This article was first published on Wessex Scene, by Imogen Brighty-Potts.
There is no fear like walking into your doctors surgery, past reception, making sure you got your appointment time right, sitting in the waiting room, until your name gets precariously called. You’ve got a list in the notes in your phone of the things you should talk to the doctor about, the ‘symptoms’ you think you’ve been experiencing that may just be normal, but what if they aren’t?
You will probably go in, and if the doctor deems your condition of a severity in which it is required, you may be given a handful of leaflets for local counselling services like ‘Steps to Wellbeing’, or group therapy groups in the area. You may even be handed a prescription for Citalopram, or a similar medication.
This is a situation many people, of any age, who are struggling with intrusive thoughts, depression or anxiety may find themselves in.
But I think there is a problem with this. Why does it take reaching a point where you are unable to cope, or live normally, before we reach out and open a dialogue about how we are feeling?
I think this is because of the stigma attached to therapy. Personally, I believe therapy or counselling should be the first port of call in any issue relating to mental health. Why does it take addiction, depression, suicidal thoughts, or crippling anxiety for people to sit in a room and open up about trauma, difficulties and fears? We are conditioned to think that we should be able to cope with life’s stresses on our own, even though we often have never been taught how.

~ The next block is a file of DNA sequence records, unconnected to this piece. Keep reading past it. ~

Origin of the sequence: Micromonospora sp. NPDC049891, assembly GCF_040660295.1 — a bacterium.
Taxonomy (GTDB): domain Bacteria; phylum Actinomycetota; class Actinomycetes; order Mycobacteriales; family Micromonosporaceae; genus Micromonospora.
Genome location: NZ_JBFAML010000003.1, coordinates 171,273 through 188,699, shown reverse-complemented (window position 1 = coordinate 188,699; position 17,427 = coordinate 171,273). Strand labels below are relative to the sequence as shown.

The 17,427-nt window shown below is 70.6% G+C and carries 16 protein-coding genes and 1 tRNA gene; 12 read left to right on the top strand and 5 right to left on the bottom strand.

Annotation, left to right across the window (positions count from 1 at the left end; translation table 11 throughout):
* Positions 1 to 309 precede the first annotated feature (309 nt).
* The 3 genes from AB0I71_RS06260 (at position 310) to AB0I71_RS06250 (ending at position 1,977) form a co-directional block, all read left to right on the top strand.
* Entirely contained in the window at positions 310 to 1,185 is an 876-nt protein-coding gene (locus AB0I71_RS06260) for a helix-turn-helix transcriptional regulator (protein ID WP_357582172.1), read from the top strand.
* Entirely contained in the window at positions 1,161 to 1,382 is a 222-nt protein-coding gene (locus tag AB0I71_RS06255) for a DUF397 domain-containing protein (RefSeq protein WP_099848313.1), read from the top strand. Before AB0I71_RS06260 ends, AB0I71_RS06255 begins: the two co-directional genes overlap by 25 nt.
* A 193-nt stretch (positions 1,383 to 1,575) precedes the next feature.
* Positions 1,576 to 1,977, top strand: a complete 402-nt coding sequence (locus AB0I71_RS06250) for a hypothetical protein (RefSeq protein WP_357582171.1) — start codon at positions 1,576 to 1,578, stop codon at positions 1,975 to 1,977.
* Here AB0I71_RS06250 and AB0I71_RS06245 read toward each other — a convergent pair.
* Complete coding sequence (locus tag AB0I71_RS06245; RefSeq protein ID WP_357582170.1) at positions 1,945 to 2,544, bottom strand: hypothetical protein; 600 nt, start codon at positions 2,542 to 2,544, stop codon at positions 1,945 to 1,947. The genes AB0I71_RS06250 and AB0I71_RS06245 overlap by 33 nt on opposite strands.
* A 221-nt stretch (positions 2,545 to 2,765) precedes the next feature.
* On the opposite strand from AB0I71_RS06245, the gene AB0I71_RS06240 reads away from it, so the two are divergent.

There are a couple of forms of therapy and they are generally (depending on region) available on the NHS, if you are experiencing mental health troubles. The main two are Cognitive Behavioural Therapy (CBT) and counselling. CBT generally is a way of teaching you ways of processing emotions and handling the manifestations of your issues. Counselling however is more conventional talking therapy, where you talk through the things that ‘trigger’ you or past trauma and problems. Through these types of therapy you can take away ways of coping on your own, of grounding yourself in reality again, when you feel so far from that. Controlling responses to fear, trauma, upset or insecurity is so hard, for us all, but by talking and creating healthy patterns, it’s possible.
We have all experienced things we don’t know how to process whether we have experienced ‘mental health problems’ or not. If everyone, no matter their mental state, had an hour of therapy, or maybe a few sessions, in my opinion, the world would be a much calmer, happier place, where people have the tools in their emotional belt to deal with anything challenging that comes their way.